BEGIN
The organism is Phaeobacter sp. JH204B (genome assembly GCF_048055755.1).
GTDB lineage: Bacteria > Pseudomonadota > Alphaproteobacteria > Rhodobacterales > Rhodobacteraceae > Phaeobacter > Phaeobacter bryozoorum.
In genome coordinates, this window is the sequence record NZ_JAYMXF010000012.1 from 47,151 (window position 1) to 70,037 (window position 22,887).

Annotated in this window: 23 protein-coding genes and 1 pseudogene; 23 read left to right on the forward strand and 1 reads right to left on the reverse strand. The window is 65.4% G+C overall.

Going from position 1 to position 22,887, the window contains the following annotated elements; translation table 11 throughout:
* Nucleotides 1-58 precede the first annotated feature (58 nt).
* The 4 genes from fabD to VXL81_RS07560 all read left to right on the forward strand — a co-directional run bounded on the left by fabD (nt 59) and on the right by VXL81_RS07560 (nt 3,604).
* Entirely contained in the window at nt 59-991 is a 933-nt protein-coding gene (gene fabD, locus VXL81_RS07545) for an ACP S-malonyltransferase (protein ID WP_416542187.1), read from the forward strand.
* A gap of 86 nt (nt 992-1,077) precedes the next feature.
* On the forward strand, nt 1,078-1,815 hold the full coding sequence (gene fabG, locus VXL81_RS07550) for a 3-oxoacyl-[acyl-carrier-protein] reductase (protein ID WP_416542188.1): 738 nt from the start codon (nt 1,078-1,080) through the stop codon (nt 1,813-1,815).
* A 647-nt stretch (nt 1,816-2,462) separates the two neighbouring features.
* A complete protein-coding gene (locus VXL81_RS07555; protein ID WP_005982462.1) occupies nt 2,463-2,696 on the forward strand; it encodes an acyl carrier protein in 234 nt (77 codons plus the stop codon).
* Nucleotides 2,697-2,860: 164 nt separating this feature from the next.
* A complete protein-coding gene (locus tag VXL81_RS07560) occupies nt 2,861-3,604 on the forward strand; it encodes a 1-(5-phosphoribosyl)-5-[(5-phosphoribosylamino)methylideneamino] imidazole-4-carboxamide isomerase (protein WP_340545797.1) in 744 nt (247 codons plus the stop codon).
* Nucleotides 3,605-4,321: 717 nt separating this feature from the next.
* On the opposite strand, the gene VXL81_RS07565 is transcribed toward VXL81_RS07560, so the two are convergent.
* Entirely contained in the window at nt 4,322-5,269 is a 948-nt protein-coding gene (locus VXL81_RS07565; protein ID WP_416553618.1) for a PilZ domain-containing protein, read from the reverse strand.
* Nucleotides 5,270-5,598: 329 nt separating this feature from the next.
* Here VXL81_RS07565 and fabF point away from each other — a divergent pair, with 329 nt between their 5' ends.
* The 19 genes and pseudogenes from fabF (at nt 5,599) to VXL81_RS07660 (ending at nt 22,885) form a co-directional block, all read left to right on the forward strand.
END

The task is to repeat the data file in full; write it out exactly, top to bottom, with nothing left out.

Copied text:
The organism is Phaeobacter sp. JH204B (genome assembly GCF_048055755.1).
GTDB lineage: Bacteria > Pseudomonadota > Alphaproteobacteria > Rhodobacterales > Rhodobacteraceae > Phaeobacter > Phaeobacter bryozoorum.
In genome coordinates, this window is the sequence record NZ_JAYMXF010000012.1 from 47,151 (window position 1) to 70,037 (window position 22,887).

Annotated in this window: 23 protein-coding genes and 1 pseudogene; 23 read left to right on the forward strand and 1 reads right to left on the reverse strand. The window is 65.4% G+C overall.

Going from position 1 to position 22,887, the window contains the following annotated elements; translation table 11 throughout:
* Nucleotides 1-58 precede the first annotated feature (58 nt).
* The 4 genes from fabD to VXL81_RS07560 all read left to right on the forward strand — a co-directional run bounded on the left by fabD (nt 59) and on the right by VXL81_RS07560 (nt 3,604).
* Entirely contained in the window at nt 59-991 is a 933-nt protein-coding gene (gene fabD, locus VXL81_RS07545) for an ACP S-malonyltransferase (protein ID WP_416542187.1), read from the forward strand.
* A gap of 86 nt (nt 992-1,077) precedes the next feature.
* On the forward strand, nt 1,078-1,815 hold the full coding sequence (gene fabG, locus VXL81_RS07550) for a 3-oxoacyl-[acyl-carrier-protein] reductase (protein ID WP_416542188.1): 738 nt from the start codon (nt 1,078-1,080) through the stop codon (nt 1,813-1,815).
* A 647-nt stretch (nt 1,816-2,462) separates the two neighbouring features.
* A complete protein-coding gene (locus VXL81_RS07555; protein ID WP_005982462.1) occupies nt 2,463-2,696 on the forward strand; it encodes an acyl carrier protein in 234 nt (77 codons plus the stop codon).
* Nucleotides 2,697-2,860: 164 nt separating this feature from the next.
* A complete protein-coding gene (locus tag VXL81_RS07560) occupies nt 2,861-3,604 on the forward strand; it encodes a 1-(5-phosphoribosyl)-5-[(5-phosphoribosylamino)methylideneamino] imidazole-4-carboxamide isomerase (protein WP_340545797.1) in 744 nt (247 codons plus the stop codon).
* Nucleotides 3,605-4,321: 717 nt separating this feature from the next.
* On the opposite strand, the gene VXL81_RS07565 is transcribed toward VXL81_RS07560, so the two are convergent.
* Entirely contained in the window at nt 4,322-5,269 is a 948-nt protein-coding gene (locus VXL81_RS07565; protein ID WP_416553618.1) for a PilZ domain-containing protein, read from the reverse strand.
* Nucleotides 5,270-5,598: 329 nt separating this feature from the next.
* Here VXL81_RS07565 and fabF point away from each other — a divergent pair, with 329 nt between their 5' ends.
* The 19 genes and pseudogenes from fabF (at nt 5,599) to VXL81_RS07660 (ending at nt 22,885) form a co-directional block, all read left to right on the forward strand.